Dozens of Afghan women granted scholarships to study in the United Arab Emirates have been blocked from leaving Afghanistan, one of the women told AFP on Thursday, following outcry from their Emirati sponsor.
Laila, 22, was one of around 30 women who had been sponsored to study in the UAE by prominent Emirati businessman Khalaf Ahmad Al Habtoor, but were stopped from departing on their flights from Kabul airport on Wednesday.
Women and girls were banned from attending high school and university in Afghanistan after Taliban authorities took control of the country in August 2021.
"It was our only hope to go abroad to continue our education," said Laila, whose name has been changed for fear of reprisals.
"This was an amazing opportunity for us but, like everything else, this opportunity was taken from us."
She was due to start a law degree in Dubai, having been forced to abandon her journalism studies under the Taliban government ban.
Laila said she and the other women made it to their departure gate but were turned away at the last moment by men in airport uniforms who said they had an order that those with student visas were not allowed to leave the country.
Taliban officials did not respond to AFP requests for comment or confirmation.
Al Habtoor, the founding chairman of the Al Habtoor Group, slammed the Afghan authorities on Wednesday in a post on X, formerly known as Twitter, and urged them to let the women leave.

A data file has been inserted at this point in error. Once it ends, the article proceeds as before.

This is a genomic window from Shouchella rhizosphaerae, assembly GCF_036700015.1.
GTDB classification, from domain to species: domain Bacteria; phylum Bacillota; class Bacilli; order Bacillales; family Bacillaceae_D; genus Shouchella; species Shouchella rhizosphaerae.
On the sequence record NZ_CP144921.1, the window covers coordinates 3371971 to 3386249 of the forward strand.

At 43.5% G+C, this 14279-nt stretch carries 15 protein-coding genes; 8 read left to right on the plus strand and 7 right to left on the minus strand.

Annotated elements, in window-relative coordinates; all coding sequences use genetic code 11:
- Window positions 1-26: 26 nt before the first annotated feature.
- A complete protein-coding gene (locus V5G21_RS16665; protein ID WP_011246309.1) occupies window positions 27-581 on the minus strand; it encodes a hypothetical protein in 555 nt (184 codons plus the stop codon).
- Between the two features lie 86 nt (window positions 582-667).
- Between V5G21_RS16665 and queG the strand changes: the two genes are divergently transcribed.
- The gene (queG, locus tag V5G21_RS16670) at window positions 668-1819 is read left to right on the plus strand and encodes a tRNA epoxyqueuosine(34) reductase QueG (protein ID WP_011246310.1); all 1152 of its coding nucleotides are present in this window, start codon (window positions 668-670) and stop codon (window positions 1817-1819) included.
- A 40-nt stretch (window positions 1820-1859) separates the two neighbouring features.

He said about 100 women had been granted scholarships in collaboration with the University of Dubai and that Al Habtoor Group staff had worked for months to ensure everything was in place for them.
"The authorities in Afghanistan, without justification, prevented their departure, unjustly curtailing their freedom... I request all involved parties to quickly step in and help rescue and assist these struggling students," Al Habtoor said in the post.
"They have the right to study, they have the right to do whatever the men can do and there is no exception to that," he said in an accompanying video.
- 'Alarming' -
The video included what it said was a voice note from another of the women at the airport: "When they see the student visa and the student ticket they don't allow us (to board). I don't know what to do. Please help us."
Heather Barr, associate women's rights director at Human Rights Watch, said the incident marked "an alarming step".
"This is holding them prisoner to prevent others from helping them study," Barr said.
Taliban authorities have imposed their strict interpretation of Islam in the two years since their takeover, with women bearing the brunt of laws the United Nations has called "gender apartheid".
The Taliban government has also barred women from visiting parks, fairs and gyms, and has ordered them to cover up in public. Women are mostly blocked from working for UN agencies or NGOs, with thousands sacked from government jobs or paid to stay at home.
Laila said she still hoped they would be allowed to leave for Dubai and urged the international community to support them.
"It is very difficult to imagine my future without proper education," she said.